Patients and staff disagree over benefits of single-room hospital accommodation

Research shows patients believe the advantages of 100% single rooms in hospital outweigh the disadvantages, whereas staff prefer a mix of single and multiple-bedded rooms

Patients preferred single-room environments, while staff opted for a mix of single rooms and multi-bed bays

The views of patients and staff differ on whether hospitals offering 100% single-room accommodation are better than those with traditional ward accommodation, a new study has revealed.

This week, researchers at King’s College London, launched a report published by the National Institute for Health Research on the impact of 100% single-occupancy hospitals on patients and staff.

The two-year evaluation, led by Professor Jill Maben, director of the National Nursing Research Unit at the Florence Nightingale Faculty of Nursing and Midwifery at King’s College London, provides some critical insights that could help to inform future innovations in hospital design across the UK.

The findings of the report show a mixed picture, with both patients and staff reporting advantages and disadvantages of 100% single occupancy rooms

And the results reveal that, while patients believe the advantages of single rooms outweigh the disadvantages, staff prefer a mix of the two.

Conducted by a team of researchers from three leading UK universities, the study explored the move from traditional Nightingale-style hospital wards to 100% single-room patient accommodation and evaluated the impact on care delivery, working practices, staff and patient experience, patient safety outcomes, and cost.

Increasingly, new hospital buildings are designed with a greater proportion of single-room accommodation and, in some cases, 100% single inpatient rooms. However, prior to this study, there has been little UK evidence relating to the impact of single rooms on patient safety and experience.

Researchers spent time gathering data and interviewing patients and staff, both before and after moving to a new, purpose-built hospital - where every room has a single bed and an en-suite bathroom. The research group’s findings now promise to inform how healthcare managers commission, design and build the hospitals of the future.

Overall, staff at the new hospital preferred the traditional mix of single rooms and bays to the 100% single occupancy design; reporting high levels of anxiety as they needed to make rapid changes to their working practices in order to monitor and access patients in the single rooms. They felt ill prepared for these changes and had to develop and trial new ways of working on the job.

Staff felt this meant they weren’t able to adapt as effectively or as quickly as they would have liked to the new environment, citing examples such as difficulty in monitoring more than one patient at a time and being unable to see patients who are at risk of falls when they got out of bed independently.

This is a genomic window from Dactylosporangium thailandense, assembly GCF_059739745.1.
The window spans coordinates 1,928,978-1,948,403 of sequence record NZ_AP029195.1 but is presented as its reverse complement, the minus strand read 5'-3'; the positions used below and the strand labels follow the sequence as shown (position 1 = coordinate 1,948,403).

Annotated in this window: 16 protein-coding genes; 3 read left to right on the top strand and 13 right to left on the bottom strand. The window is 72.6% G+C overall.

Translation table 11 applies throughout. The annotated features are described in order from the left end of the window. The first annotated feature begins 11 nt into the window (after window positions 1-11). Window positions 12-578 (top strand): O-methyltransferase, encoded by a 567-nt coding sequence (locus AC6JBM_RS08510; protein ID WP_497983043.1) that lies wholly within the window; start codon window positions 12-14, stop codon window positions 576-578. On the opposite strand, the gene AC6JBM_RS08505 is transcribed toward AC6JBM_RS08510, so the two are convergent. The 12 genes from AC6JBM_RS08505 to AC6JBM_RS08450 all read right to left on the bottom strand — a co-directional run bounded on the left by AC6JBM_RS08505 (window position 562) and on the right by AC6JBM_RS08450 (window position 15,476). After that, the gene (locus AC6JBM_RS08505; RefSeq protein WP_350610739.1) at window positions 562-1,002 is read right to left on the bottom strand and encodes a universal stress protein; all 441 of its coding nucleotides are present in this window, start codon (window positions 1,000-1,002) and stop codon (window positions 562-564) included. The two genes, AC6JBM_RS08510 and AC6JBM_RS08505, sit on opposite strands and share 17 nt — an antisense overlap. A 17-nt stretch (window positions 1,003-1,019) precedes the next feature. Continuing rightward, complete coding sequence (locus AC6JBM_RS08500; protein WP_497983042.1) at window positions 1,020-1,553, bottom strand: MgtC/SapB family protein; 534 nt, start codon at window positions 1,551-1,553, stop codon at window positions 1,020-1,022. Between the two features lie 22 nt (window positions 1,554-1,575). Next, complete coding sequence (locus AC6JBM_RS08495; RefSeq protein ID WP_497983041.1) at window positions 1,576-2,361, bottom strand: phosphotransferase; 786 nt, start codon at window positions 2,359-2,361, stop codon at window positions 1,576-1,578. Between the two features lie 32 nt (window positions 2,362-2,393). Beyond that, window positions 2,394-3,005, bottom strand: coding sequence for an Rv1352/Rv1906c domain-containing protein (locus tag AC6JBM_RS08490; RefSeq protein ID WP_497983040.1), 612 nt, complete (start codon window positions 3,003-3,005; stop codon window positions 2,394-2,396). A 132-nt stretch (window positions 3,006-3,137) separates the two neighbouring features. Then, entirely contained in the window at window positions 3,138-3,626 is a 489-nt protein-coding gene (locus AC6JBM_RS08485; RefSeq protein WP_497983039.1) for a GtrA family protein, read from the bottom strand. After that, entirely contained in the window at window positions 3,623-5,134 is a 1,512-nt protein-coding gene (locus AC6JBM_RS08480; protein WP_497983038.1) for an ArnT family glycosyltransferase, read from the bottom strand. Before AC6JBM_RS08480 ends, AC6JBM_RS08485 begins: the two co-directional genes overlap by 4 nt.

Staff also found it difficult to find each other and the decreased amount of contact with colleagues had an impact on team working, making it harder for them to observe their colleagues’ practise, quickly share ideas, or ask for assistance.

On the one hand, we have seen improved patient experience because of benefits such as privacy and noise reduction, while, one the other, some patients reported feeling isolated or lonely

Patients, however, generally reported higher levels of comfort in the single rooms, particularly in relation to the en-suite toilet facilities, lighting, ventilation, having a view from a window, and reduced noise levels. Patients also experienced a high degree of control in the single rooms; increased privacy and better confidentiality, being able to spend more fulfilling time with visitors and getting more uninterrupted sleep.

Some patients did report feeling isolated and missed the company of others, but overall the majority – two thirds - preferred single rooms, while 22% stated a preference for multi-bedded accommodation. Almost all of these in the latter category were male patients. The main reason given was interaction with other patients. All postnatal patients also expressed a preference for single-room accommodation.

Despite the concerns of staff, the study found no strong evidence that single rooms had an impact on patient safety outcomes.

Professor Jill Maben said: “The findings of the report show a mixed picture, with both patients and staff reporting advantages and disadvantages of 100% single occupancy rooms.

“On the one hand, we have seen improved patient experience because of benefits such as privacy and noise reduction, while, one the other, some patients reported feeling isolated or lonely.

“For staff the picture is even more complex. Nurses found it difficult to monitor multiple patients as they didn’t have a line of sight across a bay of beds and this was especially important for older vulnerable patients at risk of falling.”

Nurses found it difficult to monitor multiple patients as they didn’t have a line of sight across a bay of beds and this was especially important for older vulnerable patients at risk of falling

The evidence suggests that training and rehearsal of new ways of working in advance of the move may facilitate and possibly accelerate adaptation to single-room working, potentially improving the patient and staff experience and enhancing patient monitoring and surveillance.

The report, entitled Evaluating a major innovation in hospital design: workforce implications and impact on patient and staff experiences of all single room hospital accommodation, involved researchers from the Florence Nightingale Faculty of Nursing and Midwifery, the Centre for Innovation and Leadership in Health Sciences, the University of Southampton, and the Imperial College Business School, London. The project was funded by the National Institute for Health Research.

Click here to read the full report.